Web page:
The principal task of the Database Administrator or DBA is to build, sustain, and repair a company's database(s). With recent surges in eCommerce and other online services, it is not uncommon for companies to maintain mammoth databases that track everything from orders, to consumer trends, to individual customer preferences. The DBA not only develops and updates these databases, he or she also monitors their performance and ensures the confidentiality and security of their information. To this end, DBAs archive all data and perform frequent back-up operations. While smaller companies may employ a single Database Administrator, larger companies hire whole teams of these tech gurus to ensure that all records are kept intact and up-to-date.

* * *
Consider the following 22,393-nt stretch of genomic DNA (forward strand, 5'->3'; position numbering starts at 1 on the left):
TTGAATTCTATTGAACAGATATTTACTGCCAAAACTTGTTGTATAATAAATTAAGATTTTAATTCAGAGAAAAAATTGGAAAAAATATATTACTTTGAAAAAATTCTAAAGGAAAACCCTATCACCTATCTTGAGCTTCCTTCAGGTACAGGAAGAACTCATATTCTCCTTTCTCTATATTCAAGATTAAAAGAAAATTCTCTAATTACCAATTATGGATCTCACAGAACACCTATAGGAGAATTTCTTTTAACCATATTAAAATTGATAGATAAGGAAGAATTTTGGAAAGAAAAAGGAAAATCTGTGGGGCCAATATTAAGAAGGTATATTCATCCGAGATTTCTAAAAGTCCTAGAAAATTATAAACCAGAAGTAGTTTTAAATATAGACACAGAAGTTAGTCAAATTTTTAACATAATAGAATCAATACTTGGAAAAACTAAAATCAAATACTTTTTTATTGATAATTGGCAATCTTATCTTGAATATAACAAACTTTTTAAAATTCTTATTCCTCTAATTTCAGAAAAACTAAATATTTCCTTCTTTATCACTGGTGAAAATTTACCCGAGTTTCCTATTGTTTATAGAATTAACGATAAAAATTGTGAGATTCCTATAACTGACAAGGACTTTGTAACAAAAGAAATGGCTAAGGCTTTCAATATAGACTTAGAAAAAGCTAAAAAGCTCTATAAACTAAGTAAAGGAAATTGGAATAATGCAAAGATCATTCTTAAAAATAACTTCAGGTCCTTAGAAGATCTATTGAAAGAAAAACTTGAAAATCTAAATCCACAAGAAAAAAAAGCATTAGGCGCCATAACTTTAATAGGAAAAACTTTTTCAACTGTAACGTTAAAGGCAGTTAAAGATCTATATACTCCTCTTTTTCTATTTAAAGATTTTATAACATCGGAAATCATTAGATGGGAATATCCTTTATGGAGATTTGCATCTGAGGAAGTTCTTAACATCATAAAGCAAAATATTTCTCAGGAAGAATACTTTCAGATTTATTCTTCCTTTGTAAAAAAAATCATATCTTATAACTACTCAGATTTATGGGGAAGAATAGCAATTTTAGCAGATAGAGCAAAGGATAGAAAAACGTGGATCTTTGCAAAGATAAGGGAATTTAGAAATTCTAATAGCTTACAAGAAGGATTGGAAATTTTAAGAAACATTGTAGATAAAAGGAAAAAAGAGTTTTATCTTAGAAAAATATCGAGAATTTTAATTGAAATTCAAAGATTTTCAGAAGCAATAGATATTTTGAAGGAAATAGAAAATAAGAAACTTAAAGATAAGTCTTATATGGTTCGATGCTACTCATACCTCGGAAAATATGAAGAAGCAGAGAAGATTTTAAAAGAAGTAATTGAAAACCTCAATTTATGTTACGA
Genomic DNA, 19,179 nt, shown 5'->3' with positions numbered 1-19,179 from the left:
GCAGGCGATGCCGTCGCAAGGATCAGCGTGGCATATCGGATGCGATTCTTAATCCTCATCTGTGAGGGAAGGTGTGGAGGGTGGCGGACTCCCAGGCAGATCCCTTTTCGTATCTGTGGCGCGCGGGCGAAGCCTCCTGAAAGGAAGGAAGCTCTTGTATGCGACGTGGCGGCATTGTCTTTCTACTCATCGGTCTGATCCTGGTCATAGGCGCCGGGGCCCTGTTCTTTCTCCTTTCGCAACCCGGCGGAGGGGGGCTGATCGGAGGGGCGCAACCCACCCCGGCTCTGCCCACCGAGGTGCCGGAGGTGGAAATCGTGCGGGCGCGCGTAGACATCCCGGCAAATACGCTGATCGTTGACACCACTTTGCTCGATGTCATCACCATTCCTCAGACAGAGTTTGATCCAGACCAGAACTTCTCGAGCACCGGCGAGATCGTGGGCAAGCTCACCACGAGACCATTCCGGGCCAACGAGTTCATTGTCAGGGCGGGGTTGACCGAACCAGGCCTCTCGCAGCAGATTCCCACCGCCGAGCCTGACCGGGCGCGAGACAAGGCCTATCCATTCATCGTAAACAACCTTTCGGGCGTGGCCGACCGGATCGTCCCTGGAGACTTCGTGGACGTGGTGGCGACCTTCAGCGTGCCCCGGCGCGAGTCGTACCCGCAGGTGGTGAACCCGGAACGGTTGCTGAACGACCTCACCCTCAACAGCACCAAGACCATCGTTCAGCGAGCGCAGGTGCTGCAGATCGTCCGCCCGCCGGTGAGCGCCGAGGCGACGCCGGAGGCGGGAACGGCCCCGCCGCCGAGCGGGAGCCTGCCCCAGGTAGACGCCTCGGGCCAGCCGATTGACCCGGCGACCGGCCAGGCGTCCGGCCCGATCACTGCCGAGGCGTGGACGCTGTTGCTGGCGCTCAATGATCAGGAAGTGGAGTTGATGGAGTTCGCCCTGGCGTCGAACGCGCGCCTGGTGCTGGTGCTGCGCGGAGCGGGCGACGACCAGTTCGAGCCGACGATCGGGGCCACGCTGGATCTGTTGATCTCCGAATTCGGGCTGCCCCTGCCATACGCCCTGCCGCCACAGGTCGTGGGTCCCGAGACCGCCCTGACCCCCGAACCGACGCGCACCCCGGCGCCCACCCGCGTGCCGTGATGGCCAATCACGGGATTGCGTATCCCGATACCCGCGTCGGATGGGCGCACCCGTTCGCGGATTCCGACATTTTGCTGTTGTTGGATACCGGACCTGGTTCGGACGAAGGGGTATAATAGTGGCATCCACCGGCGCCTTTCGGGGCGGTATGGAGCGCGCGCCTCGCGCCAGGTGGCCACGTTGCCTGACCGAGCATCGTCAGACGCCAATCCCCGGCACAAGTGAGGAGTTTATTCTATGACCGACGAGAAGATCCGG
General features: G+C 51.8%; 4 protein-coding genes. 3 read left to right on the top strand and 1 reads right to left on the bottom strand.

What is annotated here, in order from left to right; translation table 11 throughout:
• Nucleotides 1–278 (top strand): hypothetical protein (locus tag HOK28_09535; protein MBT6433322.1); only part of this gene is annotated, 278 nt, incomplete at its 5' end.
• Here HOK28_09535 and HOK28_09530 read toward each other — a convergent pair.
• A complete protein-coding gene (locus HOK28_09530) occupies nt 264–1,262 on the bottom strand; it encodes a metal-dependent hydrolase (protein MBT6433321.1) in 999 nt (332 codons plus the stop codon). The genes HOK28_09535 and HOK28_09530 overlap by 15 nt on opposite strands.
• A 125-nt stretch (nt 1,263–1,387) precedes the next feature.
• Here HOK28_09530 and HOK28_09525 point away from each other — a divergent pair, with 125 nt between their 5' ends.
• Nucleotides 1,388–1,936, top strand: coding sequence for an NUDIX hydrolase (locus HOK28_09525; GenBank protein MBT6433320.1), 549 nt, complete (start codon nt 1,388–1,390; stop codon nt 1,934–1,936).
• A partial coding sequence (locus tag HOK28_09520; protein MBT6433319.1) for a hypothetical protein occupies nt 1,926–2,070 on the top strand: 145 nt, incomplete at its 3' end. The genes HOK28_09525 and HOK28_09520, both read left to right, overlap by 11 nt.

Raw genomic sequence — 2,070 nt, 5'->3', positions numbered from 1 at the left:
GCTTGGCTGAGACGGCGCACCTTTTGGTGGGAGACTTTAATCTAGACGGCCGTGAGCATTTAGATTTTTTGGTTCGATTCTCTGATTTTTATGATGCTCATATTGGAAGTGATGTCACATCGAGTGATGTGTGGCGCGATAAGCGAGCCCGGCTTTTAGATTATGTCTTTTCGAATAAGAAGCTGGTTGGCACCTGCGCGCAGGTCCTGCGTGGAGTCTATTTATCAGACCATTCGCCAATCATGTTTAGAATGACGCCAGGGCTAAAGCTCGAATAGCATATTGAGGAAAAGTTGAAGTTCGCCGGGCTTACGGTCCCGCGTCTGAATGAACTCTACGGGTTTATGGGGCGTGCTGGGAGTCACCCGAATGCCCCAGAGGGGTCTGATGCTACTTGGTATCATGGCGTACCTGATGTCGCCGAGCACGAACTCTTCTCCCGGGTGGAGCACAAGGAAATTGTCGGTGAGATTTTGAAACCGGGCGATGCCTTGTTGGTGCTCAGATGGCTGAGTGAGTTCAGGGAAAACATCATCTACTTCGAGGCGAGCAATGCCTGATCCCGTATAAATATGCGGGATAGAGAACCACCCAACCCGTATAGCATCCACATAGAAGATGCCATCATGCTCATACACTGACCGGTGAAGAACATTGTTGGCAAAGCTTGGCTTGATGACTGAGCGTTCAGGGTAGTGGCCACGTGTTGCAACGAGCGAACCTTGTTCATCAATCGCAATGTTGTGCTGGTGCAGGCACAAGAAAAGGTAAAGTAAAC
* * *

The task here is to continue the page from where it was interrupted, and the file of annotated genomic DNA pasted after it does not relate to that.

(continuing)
The DBA is expected to have a B.S. in Computer Science, if not an advanced degree. To reach the DBA position, he or she must exhibit database design and programming experience, as well as related computer field experience. While database requirements differ from company to company, the most require experience with Oracle, SQL, and Sybase. The DBA may also be required to demonstrate expertise in UNIX, software design and implementation, life cycles, logical design and physical design, backup and recovery planning, space management, as well as performance monitoring and tuning.